Last month, Maryland's
northern neighbor had a watershed moment for LGBT rights: U.S. District Judge John E. Jones ruled that Pennsylvania's ban on same-sex marriage was unconstitutional, and conservative governor Tom Corbett confirmed that he would not appeal the ruling, making Pennsylvania the 19th state (plus Washington, D.C.) to allow gay marriage. It is an accomplishment worth celebrating, to be sure, but it certainly doesn't mean Pennsylvania has achieved equality for its LGBT citizens. Far from it, in fact: The vast majority of the state lacks laws prohibiting discrimination in the workplace based on sexual orientation or gender expression. You can now marry your partner, but you can be fired for bringing wedding pictures to the office.
This limiting paradox that is the current state of gay rights in America is what Suzanna Danuta Walters, Director of Women's, Gender, and Sexuality studies and sociology professor at Northeastern University, takes aim at in her book The Tolerance Trap: How God, Genes, and Good Intentions are Sabotaging Gay Equality (NYU Press).While some pundits already claim to see the light at the end of the tunnel for the gay rights movement, Walters argues that the battle is far from over—in fact, the current rhetoric of "tolerance" in the movement may be doing it more harm than good.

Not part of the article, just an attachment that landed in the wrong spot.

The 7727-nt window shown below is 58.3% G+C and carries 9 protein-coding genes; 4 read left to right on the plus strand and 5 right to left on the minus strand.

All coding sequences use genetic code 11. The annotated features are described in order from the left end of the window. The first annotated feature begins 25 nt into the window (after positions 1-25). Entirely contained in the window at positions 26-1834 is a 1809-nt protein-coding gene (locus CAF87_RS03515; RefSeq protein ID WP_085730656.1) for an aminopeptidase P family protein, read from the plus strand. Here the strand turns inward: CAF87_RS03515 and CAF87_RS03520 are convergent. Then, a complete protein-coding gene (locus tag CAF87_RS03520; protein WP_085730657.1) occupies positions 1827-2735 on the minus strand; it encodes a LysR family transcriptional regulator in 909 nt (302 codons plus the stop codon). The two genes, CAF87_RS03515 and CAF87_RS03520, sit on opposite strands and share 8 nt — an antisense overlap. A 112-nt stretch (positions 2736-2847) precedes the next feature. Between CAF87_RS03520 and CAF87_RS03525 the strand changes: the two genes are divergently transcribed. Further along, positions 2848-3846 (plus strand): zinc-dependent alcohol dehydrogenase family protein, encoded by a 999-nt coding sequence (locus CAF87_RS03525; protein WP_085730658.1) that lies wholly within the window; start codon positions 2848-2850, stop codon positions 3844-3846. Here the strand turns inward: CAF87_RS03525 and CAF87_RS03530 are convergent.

On its face, tolerance appears to be a positive thing: It implies acceptance, open-mindedness, empathy. And yet, as Walters wryly notes, "It doesn't make sense to say that we tolerate something unless we think that it's wrong in some way. . . . We don't speak of tolerating pleasure or a good book or a sunshine-filled day. We do, however, take pains to let others know how brave we are when we tolerate the discomfort of a bad back or a nasty cold." The tolerance trap says that you can be gay, but not
gay; you can get married to your same-sex partner, so long as you look and perform just like a heterosexual couple; you can tell teens it'll get better, but you'd better not force heterosexuals to change their behavior in order to make it better. Tolerance happily embraces gay (male, middle-class, white, non-threatening) teens Kurt and Blaine on